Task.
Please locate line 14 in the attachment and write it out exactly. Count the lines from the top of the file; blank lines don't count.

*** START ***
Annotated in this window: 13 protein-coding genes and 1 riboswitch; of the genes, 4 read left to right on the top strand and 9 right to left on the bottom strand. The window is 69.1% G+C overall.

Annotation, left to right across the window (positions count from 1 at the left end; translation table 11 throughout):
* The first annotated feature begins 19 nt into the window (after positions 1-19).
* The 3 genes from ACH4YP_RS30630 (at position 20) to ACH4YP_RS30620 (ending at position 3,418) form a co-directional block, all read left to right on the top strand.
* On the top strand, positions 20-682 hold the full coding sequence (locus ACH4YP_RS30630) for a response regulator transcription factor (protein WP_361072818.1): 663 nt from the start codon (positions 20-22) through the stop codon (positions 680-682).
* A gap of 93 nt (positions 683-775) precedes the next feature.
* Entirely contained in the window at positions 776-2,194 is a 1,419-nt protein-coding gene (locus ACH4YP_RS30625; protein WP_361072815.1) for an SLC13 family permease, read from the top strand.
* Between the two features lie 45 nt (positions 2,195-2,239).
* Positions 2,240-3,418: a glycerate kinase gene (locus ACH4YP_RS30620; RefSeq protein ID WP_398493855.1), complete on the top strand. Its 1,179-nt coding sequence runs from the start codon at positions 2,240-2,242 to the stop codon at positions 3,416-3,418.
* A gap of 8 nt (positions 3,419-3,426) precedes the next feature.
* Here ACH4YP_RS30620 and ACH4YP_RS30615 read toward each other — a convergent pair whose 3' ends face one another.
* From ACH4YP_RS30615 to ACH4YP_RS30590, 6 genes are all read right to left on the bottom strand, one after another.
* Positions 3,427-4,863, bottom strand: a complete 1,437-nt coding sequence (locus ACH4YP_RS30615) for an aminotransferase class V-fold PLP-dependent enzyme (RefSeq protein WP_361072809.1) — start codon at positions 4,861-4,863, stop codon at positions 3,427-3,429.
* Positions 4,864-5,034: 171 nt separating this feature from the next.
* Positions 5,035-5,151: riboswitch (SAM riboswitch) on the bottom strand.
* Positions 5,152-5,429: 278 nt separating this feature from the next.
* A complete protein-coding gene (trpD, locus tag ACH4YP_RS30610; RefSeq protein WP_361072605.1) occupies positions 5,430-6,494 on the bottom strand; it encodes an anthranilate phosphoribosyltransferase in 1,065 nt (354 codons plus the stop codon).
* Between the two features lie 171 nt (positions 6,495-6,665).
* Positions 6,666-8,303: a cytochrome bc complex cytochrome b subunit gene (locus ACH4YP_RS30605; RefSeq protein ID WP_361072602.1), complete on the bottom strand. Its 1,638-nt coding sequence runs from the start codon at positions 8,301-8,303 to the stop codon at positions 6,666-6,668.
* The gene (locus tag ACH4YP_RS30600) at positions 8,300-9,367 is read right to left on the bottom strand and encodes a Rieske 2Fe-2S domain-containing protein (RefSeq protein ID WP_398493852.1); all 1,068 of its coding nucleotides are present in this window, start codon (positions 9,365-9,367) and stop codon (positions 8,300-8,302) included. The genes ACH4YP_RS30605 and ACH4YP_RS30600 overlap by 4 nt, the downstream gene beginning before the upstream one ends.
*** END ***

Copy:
* Positions 4,864-5,034: 171 nt separating this feature from the next.